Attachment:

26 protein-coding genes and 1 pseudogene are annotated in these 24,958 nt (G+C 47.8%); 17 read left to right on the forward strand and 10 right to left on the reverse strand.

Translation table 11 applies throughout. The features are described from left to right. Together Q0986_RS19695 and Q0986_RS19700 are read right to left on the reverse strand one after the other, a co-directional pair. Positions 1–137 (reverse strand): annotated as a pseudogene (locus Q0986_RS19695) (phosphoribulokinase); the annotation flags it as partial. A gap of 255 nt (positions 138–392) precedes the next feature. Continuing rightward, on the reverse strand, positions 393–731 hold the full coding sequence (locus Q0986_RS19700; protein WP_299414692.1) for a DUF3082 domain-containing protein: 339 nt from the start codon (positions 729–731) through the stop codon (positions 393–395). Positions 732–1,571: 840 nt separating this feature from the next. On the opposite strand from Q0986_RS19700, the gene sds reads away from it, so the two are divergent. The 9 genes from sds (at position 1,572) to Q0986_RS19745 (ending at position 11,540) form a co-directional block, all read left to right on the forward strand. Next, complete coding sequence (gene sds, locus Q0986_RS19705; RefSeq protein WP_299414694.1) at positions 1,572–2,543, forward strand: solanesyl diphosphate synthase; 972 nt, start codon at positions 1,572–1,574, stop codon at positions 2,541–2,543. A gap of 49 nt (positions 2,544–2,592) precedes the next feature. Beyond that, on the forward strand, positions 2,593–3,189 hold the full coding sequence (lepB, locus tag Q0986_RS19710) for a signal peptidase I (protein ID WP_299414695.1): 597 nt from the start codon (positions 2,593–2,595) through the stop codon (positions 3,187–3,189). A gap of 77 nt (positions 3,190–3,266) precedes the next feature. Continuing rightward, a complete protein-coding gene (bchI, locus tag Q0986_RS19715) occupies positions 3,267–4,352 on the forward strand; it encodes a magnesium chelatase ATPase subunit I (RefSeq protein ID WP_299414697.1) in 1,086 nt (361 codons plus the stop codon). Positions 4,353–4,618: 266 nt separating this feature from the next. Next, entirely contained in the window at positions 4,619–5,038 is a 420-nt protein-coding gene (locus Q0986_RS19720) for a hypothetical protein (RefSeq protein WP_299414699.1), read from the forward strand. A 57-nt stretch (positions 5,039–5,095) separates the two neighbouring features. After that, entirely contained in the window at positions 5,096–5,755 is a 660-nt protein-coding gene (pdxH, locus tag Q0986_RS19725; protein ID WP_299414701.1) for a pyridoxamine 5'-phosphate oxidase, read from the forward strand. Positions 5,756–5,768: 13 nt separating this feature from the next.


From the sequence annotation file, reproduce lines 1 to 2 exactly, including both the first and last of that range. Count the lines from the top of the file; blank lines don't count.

26 protein-coding genes and 1 pseudogene are annotated in these 24,958 nt (G+C 47.8%); 17 read left to right on the forward strand and 10 right to left on the reverse strand.

Translation table 11 applies throughout. The features are described from left to right. Together Q0986_RS19695 and Q0986_RS19700 are read right to left on the reverse strand one after the other, a co-directional pair. Positions 1–137 (reverse strand): annotated as a pseudogene (locus Q0986_RS19695) (phosphoribulokinase); the annotation flags it as partial. A gap of 255 nt (positions 138–392) precedes the next feature. Continuing rightward, on the reverse strand, positions 393–731 hold the full coding sequence (locus Q0986_RS19700; protein WP_299414692.1) for a DUF3082 domain-containing protein: 339 nt from the start codon (positions 729–731) through the stop codon (positions 393–395). Positions 732–1,571: 840 nt separating this feature from the next. On the opposite strand from Q0986_RS19700, the gene sds reads away from it, so the two are divergent. The 9 genes from sds (at position 1,572) to Q0986_RS19745 (ending at position 11,540) form a co-directional block, all read left to right on the forward strand. Next, complete coding sequence (gene sds, locus Q0986_RS19705; RefSeq protein WP_299414694.1) at positions 1,572–2,543, forward strand: solanesyl diphosphate synthase; 972 nt, start codon at positions 1,572–1,574, stop codon at positions 2,541–2,543. A gap of 49 nt (positions 2,544–2,592) precedes the next feature. Beyond that, on the forward strand, positions 2,593–3,189 hold the full coding sequence (lepB, locus tag Q0986_RS19710) for a signal peptidase I (protein ID WP_299414695.1): 597 nt from the start codon (positions 2,593–2,595) through the stop codon (positions 3,187–3,189). A gap of 77 nt (positions 3,190–3,266) precedes the next feature. Continuing rightward, a complete protein-coding gene (bchI, locus tag Q0986_RS19715) occupies positions 3,267–4,352 on the forward strand; it encodes a magnesium chelatase ATPase subunit I (RefSeq protein ID WP_299414697.1) in 1,086 nt (361 codons plus the stop codon). Positions 4,353–4,618: 266 nt separating this feature from the next. Next, entirely contained in the window at positions 4,619–5,038 is a 420-nt protein-coding gene (locus Q0986_RS19720) for a hypothetical protein (RefSeq protein WP_299414699.1), read from the forward strand. A 57-nt stretch (positions 5,039–5,095) separates the two neighbouring features. After that, entirely contained in the window at positions 5,096–5,755 is a 660-nt protein-coding gene (pdxH, locus tag Q0986_RS19725; protein ID WP_299414701.1) for a pyridoxamine 5'-phosphate oxidase, read from the forward strand. Positions 5,756–5,768: 13 nt separating this feature from the next.